A new study found that nuclear verdicts against trucking companies are rapidly increasing and threatening the security of the trucking industry worldwide.
A nuclear verdict is one where the verdict is over $10 million. The latest study shows plaintiff’s counsel’s are utilizing methods of fear and manipulation to get more money from trucking companies.
The study, “Roadblock: The Trucking Litigation Problem and How to Fix It,” authored by Prasad Sharma of the transportation law firm Scopelitis, Garvin, Light, Hanson & Feary, builds on the studies from June 2020 and November 2021.
The Chamber study focuses on post-pandemic data since the American Transportation Research Institute study focuses on pre-pandemic data.
Upon reviewing 154 litigation verdicts that involved trucking companies, the study found the following:
- From June 2020 to April 2023, a mean plaintiffs’ award combined with settlements of $27,507,334 and a median award of $759,875.
- For plaintiffs’ verdicts, the mean award was $31,862,776, and the median was $314,217.
- For settlements, the mean award was $10,608,219, and the median award was $210,000.
- All are much bigger numbers than documented in the 2020 ATRI study, which focused on large verdicts and data from 2006 to 2020. It found, for example, mean and median awards of $3,162,571 and $1,750,000, respectively.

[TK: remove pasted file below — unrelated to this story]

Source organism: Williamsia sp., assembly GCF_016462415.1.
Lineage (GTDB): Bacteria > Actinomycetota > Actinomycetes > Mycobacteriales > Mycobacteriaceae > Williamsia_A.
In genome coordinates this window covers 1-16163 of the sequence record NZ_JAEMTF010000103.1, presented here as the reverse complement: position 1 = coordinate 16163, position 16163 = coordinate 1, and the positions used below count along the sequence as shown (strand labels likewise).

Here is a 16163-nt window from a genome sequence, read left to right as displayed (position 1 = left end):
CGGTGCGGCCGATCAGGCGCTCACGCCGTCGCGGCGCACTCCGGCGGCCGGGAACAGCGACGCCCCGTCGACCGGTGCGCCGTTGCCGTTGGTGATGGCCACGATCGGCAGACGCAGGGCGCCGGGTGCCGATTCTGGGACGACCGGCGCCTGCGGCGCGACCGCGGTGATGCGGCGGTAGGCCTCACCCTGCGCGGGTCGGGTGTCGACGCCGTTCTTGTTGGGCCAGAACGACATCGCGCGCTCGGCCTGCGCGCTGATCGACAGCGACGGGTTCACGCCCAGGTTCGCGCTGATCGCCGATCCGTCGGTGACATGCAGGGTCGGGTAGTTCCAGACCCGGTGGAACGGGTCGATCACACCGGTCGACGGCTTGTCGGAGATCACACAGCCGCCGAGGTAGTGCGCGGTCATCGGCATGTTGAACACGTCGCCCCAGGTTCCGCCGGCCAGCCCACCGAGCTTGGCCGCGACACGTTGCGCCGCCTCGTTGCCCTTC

Shockingly, the trucking safety record has been improving while the number of fatal truck crashes has increased 17%, according to the National Highway Traffic Safety Administration.
It’s important to note that the trucking safety record is made up of a few different factors, the complexity of the accidents, training and safety standards, and heavy vehicle crash rate.
“A puzzling counterpoint to these rising verdict trends is a recent examination of trucking safety statistics, which showed that the trucking industry has made meaningful safety improvements from 2000 to 2020,” the Chamber study notes. “Over that time, consumer demand for goods increased rapidly, resulting in a 47% uptick in large truck vehicle miles traveled (VMT). While the number of fatal crashes involving large trucks has remained steady, the fatal crashes per 100 million VMT decreased from 2.23 to 1.47 during those two decades—a drop of 34%.”